Do you think mixing bleach with dish soap is harmful?
Today's post is about a laundry question I've been thinking about, so I must be in a state of mind.I was researching some unexpected homemade stain removers and that made me think about my homemade no-grate laundry soap made with Dawn dish soap.
I have been very happy with my homemade laundry soap.The task of grating a bar of soap is no longer needed.There is a recipe for homemade laundry soap made with dawn.For a very cheap price, it seems to do a great job of getting our clothes clean.
I spotted the words "Do Not Add Bleach" on the back of the bottle of Dawn dish soap.
Is it just covering their you know what and issuing super cautious warnings that we need to take with a grain of salt?
I feel a little smarter now that I have found what I was looking for.It is a little technical, but we will try to sort it out.
There are two substances that should never be mixed together, Ammonia and Bleach.
Toxic fumes that are very dangerous and cause extreme irritation to the eyes and lungs can be caused by mixing ammonia and bleach together.The same chemical reaction is used to create Mustard Gas in chemical warfare.If these substances are accidentally mixed together they will create dangerous fumes and you will begin coughing, wheezing, feeling dizzy, and feeling a burning sensation.If you want to get fresh air in, open any windows and then leave the area.It is a serious matter.
There are warnings on some dish soaps that you shouldn't add bleach.The person who experienced this bad reaction when soaking some dishes in her sink is an interesting person.Cleaning won't kill you.
She squirted some dish soap on the dishes in the sink with some hot water and then glugged in a little bleach and left things to sit and soak, but then started feeling sick and dizzy.She was frustrated to see a small warning on the Palmolive dish soap that said "Do Not Add Bleach", which she interpreted to mean "Hey your dishes will be so clean you won't even need bleach!"I'm happy!She pointed out that there is no list of ingredients on the back of the dish soap bottle to give you any idea of what's in there.That is causing the problem.
Exactly correct!There is a small bleach warning, but no list of ingredients in the Dawn dish soap bottle.All chemical products must have a Material Safety Data Sheet which can be found on the internet.There is a Material Safety Data Sheet for the blue Dawn.
Is this data sheet helpful?Kind of.It is more likely if you are a chemist.The only thing I can see from this sheet is Dawn.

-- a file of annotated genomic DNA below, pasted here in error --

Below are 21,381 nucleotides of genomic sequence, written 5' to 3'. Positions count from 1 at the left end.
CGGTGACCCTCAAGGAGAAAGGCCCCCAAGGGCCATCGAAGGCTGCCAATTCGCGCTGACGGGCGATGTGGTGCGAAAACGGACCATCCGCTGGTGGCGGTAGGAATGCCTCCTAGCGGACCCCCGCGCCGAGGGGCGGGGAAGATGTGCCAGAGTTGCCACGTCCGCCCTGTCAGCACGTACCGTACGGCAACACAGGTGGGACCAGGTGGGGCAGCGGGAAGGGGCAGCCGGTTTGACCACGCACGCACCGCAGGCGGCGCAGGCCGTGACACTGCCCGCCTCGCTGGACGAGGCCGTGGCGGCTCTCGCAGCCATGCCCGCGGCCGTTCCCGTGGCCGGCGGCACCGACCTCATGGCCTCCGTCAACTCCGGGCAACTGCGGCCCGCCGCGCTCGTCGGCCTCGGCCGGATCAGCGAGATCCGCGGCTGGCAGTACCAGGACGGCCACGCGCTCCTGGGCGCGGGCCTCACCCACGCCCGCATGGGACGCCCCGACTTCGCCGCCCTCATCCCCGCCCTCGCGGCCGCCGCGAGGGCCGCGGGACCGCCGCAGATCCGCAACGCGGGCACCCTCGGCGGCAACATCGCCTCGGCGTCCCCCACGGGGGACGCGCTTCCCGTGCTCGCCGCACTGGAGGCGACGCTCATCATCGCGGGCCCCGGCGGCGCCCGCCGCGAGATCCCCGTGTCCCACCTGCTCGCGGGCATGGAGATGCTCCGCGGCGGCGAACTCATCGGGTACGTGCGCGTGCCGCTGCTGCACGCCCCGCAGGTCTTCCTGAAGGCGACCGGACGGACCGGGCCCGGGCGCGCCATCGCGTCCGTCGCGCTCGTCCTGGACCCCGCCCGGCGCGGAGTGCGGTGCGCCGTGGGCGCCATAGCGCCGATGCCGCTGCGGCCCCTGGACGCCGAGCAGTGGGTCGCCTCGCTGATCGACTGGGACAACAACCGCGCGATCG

Most of the online information on the subject of chemicals is very technical.The short answer is that amine are derivatives of ammonia where one or more hydrogen atoms have been replaced with a substitute.My understanding is that dish soaps are likely to give a warning about not adding bleach because of the ammonia derivative.
The answer we are looking for in the first place is the crux of the matter.We have tried to educate ourselves about the ingredients we are using and read the warning labels.What is our decision about using Dawn laundry soap in a washing machine load with bleach?
I keep coming back to the thought that our ingredients are very small.I use Dawn dish soap in a gallon of water to make my homemade laundry soap.In a wash load, I use 1/3 to 1/2 cup of that mixture.We have a small amount of Dawn because the washing machine holds 20 gallons of water.Adding a cup of bleach to a wash load will cause it to be washed into 20 gallons of water.If you were to combine a squirt of Dawn dish soap and bleach to wash dishes in a small sink full of water, it would be much different.The makers of dish soaps want us to wash our dishes in a little sink with the product, and not in the big washing machine.
We wouldn't add bleach to a laundry load when using Dawn laundry soap because we were super cautious.
I decided to give this a try because I didn't think it was ok to throw caution to the wind.I didn't feel that I was being negligent or overly risky to check it out first hand because I had done my due diligence, given it some careful thought and felt that the ingredients were very diluted.
I added about a quarter of a cup of Dawn laundry soap to the water in my washing machine.I poured a cup of bleach into the machine after letting a little more water in.The washer filled the rest of the way when I added the clothes.I could faintly smell bleach, but it wasn't strong or noxious.